The Society has been fighting to save a pair of unique steel-framed houses in Camden, designed by Robin Spence and Robin Webster for their families. 2C and 2D Belsize Park Gardens have been the subject of an application to demolish since February 2009. After objecting to the scheme, which proposed the construction of two five-storey houses on the site, the Society’s Casework Committee decided that the houses should go forward to English Heritage for listing,and we proposed a recommendation of Grade II*.
Our listing letter was supported by both the architects of the building, Professor Neil Jackson and many other architects and by a huge number of local people—some of whom made the local paper, the Ham and High, by protesting with placards outside the houses. The case raised a number of interesting issues regarding the protection of modern architecture in conservation areas that were designated some time ago to protect the rather earlier character of the area, in this case, the large, Victorian houses that dominate the street on either side.
Spence and Webster designed 2C and 2D to preserve and enhance the character and appearance of the Belsize Conservation Area with its brick and stucco mansions, and achieve private indoor and outdoor space in a dense urban setting. The houses are virtually invisible from the road, allowing the space and light of the site, which had been a small park, to remain intact for the benefit of the residents—a clever and subtle piece of planning and urban design.
As Neil Jackson has indicated, however, this is far from the only reason that these houses are special and warrant protection.
Fundamentally, they represent rare UK examples of domestic buildings constructed to follow Miesian principles for courtyard housing, where the outer wall of the site also forms at least one elevation of the building. Flanked on either side by the aforementioned mansions and shaded in front and to the rear by large trees, the identical houses (in both plan and structure, though not internal arrangement), face each other across a communal paved courtyard.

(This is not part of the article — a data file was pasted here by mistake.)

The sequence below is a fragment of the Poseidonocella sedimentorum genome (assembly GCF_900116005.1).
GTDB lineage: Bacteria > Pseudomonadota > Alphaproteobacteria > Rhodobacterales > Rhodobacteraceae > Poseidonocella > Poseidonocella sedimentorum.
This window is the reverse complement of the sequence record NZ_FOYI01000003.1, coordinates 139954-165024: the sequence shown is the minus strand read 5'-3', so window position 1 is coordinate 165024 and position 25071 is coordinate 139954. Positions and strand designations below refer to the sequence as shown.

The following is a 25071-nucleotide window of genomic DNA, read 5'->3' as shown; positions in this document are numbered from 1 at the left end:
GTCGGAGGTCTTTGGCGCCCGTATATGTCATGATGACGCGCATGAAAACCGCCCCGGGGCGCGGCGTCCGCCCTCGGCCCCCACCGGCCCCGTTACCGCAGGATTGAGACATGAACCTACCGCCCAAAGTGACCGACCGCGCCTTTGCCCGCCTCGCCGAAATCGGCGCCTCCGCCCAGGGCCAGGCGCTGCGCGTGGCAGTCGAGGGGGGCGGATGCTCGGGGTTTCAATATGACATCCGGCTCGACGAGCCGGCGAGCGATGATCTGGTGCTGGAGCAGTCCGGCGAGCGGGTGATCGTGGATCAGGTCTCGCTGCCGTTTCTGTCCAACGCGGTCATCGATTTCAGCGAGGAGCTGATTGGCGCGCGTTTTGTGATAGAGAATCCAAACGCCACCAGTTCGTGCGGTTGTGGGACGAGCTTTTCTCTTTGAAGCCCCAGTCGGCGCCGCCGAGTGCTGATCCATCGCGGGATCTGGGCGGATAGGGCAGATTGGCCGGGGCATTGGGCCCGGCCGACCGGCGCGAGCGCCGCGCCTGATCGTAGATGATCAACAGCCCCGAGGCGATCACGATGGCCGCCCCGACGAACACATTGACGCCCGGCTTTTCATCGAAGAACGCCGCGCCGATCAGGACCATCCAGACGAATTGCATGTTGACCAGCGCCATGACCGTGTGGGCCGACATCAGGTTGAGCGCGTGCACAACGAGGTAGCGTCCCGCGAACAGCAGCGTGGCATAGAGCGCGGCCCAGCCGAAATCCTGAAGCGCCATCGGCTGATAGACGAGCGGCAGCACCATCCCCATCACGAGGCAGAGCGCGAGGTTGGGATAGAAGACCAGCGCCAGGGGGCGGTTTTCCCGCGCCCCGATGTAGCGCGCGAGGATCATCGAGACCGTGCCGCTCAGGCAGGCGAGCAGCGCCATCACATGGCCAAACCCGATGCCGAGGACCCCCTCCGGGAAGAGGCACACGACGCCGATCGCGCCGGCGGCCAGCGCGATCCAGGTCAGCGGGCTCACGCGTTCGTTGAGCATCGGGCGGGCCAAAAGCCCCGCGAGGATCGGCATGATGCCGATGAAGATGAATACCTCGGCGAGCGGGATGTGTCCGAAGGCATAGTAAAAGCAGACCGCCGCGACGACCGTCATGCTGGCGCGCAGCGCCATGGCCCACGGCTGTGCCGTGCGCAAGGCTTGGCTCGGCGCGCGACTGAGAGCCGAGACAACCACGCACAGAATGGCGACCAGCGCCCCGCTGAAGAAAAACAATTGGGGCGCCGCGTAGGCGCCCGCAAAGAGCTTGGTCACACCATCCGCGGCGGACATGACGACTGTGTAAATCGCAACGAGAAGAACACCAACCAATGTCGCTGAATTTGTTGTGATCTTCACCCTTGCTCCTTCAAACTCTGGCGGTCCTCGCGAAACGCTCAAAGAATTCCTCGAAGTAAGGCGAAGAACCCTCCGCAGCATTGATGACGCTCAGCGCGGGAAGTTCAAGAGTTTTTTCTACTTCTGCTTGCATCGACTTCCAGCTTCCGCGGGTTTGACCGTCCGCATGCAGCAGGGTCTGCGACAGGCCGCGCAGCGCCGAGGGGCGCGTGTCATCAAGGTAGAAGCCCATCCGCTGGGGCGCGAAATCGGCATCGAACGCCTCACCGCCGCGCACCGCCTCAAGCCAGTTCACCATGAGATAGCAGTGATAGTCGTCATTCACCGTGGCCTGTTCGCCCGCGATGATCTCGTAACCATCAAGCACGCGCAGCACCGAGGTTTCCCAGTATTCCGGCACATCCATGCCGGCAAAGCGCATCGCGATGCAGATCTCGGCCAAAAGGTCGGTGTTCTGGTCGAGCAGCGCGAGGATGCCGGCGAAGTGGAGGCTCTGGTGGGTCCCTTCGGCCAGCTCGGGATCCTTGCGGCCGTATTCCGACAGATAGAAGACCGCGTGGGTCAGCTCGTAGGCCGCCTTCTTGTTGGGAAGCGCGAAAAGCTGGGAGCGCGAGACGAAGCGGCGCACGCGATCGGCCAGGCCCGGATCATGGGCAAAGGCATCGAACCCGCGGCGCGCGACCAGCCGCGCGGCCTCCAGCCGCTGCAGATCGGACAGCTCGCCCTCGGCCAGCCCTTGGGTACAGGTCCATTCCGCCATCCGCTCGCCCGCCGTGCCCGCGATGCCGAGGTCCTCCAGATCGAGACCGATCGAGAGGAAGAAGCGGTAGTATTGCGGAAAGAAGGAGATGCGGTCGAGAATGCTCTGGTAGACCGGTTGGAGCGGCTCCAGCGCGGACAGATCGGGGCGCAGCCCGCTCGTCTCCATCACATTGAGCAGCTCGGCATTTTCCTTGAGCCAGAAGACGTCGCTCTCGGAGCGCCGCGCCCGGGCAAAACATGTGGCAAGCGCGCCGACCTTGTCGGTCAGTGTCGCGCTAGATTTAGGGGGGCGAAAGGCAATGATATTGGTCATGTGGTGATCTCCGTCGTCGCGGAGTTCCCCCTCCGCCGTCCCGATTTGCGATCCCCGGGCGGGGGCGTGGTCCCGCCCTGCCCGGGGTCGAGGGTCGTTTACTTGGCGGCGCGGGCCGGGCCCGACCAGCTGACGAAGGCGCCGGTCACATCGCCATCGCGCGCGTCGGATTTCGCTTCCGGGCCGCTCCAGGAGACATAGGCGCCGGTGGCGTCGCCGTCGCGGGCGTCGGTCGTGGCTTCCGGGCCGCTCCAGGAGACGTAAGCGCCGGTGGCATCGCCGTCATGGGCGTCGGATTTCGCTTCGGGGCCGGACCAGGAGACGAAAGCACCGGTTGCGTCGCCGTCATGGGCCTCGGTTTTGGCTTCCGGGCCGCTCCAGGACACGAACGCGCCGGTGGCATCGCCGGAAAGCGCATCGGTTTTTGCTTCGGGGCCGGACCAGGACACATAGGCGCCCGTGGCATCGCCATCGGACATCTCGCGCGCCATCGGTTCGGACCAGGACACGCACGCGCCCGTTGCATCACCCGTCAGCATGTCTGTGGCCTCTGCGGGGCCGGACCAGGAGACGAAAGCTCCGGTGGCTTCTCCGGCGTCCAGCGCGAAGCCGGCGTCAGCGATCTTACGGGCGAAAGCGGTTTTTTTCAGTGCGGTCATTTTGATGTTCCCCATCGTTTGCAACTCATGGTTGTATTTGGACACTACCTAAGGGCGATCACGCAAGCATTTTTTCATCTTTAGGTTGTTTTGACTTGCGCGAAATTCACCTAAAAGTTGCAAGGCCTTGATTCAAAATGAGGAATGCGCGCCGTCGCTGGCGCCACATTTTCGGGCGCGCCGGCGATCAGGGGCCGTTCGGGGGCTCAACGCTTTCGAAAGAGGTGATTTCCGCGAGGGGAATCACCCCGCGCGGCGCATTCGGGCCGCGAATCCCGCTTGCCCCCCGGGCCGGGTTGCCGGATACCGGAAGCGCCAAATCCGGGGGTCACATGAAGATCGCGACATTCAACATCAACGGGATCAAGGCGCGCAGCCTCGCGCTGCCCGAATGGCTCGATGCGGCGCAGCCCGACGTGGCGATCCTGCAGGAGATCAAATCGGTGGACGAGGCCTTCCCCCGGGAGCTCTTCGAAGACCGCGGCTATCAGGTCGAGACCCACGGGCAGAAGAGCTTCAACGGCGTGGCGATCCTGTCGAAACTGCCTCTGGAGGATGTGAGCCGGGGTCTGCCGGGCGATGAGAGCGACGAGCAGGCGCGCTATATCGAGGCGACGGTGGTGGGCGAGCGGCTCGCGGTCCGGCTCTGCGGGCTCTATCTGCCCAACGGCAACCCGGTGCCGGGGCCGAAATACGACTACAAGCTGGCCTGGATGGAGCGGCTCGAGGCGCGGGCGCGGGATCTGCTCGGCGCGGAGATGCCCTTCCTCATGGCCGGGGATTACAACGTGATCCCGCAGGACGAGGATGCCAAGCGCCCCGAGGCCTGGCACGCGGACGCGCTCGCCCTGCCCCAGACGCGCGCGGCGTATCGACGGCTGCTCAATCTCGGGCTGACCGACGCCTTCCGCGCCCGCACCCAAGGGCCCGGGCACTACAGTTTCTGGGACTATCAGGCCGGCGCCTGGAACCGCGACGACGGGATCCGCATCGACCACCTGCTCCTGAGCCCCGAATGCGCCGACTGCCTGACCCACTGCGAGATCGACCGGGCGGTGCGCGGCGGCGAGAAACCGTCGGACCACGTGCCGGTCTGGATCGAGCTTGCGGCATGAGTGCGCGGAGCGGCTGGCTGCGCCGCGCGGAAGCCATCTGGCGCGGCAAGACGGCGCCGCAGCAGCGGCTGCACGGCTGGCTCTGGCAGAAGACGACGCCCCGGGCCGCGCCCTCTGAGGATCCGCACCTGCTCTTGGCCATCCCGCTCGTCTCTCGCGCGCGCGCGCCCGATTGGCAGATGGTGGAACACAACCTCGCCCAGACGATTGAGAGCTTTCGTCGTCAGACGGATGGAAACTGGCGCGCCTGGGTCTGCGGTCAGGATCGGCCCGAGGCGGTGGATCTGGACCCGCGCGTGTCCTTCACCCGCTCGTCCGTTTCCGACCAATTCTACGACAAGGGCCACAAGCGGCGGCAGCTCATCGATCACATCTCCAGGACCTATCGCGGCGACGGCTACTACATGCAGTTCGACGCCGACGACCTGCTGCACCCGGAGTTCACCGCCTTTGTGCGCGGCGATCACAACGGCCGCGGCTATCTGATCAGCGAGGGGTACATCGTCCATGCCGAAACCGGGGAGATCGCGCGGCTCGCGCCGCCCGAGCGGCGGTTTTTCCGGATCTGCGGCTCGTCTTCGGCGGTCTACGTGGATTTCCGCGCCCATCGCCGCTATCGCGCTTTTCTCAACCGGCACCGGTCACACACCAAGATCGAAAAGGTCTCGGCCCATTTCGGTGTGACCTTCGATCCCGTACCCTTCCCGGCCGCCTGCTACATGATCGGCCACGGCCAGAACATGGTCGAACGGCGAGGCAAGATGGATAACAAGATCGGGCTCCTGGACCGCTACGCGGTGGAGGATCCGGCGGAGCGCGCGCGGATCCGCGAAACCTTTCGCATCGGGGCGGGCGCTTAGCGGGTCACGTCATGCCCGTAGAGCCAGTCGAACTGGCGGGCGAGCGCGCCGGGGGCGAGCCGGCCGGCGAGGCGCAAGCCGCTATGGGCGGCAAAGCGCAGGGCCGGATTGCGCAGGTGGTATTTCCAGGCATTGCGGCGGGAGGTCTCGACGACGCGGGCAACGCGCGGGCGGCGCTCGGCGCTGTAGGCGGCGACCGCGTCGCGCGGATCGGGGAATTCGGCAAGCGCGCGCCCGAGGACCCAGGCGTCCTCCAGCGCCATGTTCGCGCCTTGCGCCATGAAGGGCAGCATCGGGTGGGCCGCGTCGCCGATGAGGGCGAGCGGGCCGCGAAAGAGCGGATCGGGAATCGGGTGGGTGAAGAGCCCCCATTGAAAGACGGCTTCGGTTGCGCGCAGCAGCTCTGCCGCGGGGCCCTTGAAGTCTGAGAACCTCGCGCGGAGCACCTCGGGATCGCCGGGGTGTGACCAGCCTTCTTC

Access is through a passageway that connects this private courtyard to the front gate and gives both houses a huge amount of privacy. The central honey locust tree was planted by the architects to give the courtyard some shade, and this contributes to the character of the conservation area together with the other mature trees on the site.
Spence confirms that ‘the house was built to cover all eventualities’. Primarily arranged for families and with no corridors, each house had a partial basement level and a small back garden. The interior of each of the two dwellings is open to the sky by double glazed roof lighting, whereas the central courtyard traps the sunlight, reflecting the light off the glazing. The original plans consisted of about 240m2 of floor space, divided at the back between a living area and a bedroom, in the middle between a kitchen and a family area, whereas the front could be used as another self-contained flat, several children’s bedrooms, or a working space.
Both living rooms look into their own part of the backyard garden, while Venetian blinds ensure privacy at the front and in the rooms surrounding the central courtyard. The flexibility of the inner partitions of the system also allowed a variety of functions.
When Spence decided to convert the front part of the house he rented as a flat to a tenant into an office space, it did not take more than five hours to complete the remodelling.
Alas, the listing decision went against us and the Society has just submitted its documentation refuting the findings of English Heritage. DCMS will now carry out a review of the case and we hope that the previous decision will be overturned and the houses listed. In the meantime, Camden seem to be pushing ahead with trying to make a decision on the application—something no local authority should do ahead of a listing decision. The Society remains hopeful that these elegant examples of steel-framed housing can be saved by listing.